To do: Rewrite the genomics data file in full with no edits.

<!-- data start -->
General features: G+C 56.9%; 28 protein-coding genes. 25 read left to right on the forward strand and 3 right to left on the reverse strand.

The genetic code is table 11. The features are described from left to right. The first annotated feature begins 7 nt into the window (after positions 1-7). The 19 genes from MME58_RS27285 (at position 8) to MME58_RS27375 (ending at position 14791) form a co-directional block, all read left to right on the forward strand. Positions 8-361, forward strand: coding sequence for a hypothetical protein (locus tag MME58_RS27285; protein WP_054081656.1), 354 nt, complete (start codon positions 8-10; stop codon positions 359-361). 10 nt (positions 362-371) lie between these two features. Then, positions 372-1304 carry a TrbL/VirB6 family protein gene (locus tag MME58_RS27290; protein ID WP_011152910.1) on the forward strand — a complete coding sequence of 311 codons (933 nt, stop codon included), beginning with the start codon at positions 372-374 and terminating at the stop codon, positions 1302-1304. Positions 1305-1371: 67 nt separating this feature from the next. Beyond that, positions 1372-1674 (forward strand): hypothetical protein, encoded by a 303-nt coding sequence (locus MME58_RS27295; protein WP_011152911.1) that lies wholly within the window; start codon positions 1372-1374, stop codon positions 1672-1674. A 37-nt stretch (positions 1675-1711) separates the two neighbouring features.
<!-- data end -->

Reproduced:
General features: G+C 56.9%; 28 protein-coding genes. 25 read left to right on the forward strand and 3 right to left on the reverse strand.

The genetic code is table 11. The features are described from left to right. The first annotated feature begins 7 nt into the window (after positions 1-7). The 19 genes from MME58_RS27285 (at position 8) to MME58_RS27375 (ending at position 14791) form a co-directional block, all read left to right on the forward strand. Positions 8-361, forward strand: coding sequence for a hypothetical protein (locus tag MME58_RS27285; protein WP_054081656.1), 354 nt, complete (start codon positions 8-10; stop codon positions 359-361). 10 nt (positions 362-371) lie between these two features. Then, positions 372-1304 carry a TrbL/VirB6 family protein gene (locus tag MME58_RS27290; protein ID WP_011152910.1) on the forward strand — a complete coding sequence of 311 codons (933 nt, stop codon included), beginning with the start codon at positions 372-374 and terminating at the stop codon, positions 1302-1304. Positions 1305-1371: 67 nt separating this feature from the next. Beyond that, positions 1372-1674 (forward strand): hypothetical protein, encoded by a 303-nt coding sequence (locus MME58_RS27295; protein WP_011152911.1) that lies wholly within the window; start codon positions 1372-1374, stop codon positions 1672-1674. A 37-nt stretch (positions 1675-1711) separates the two neighbouring features.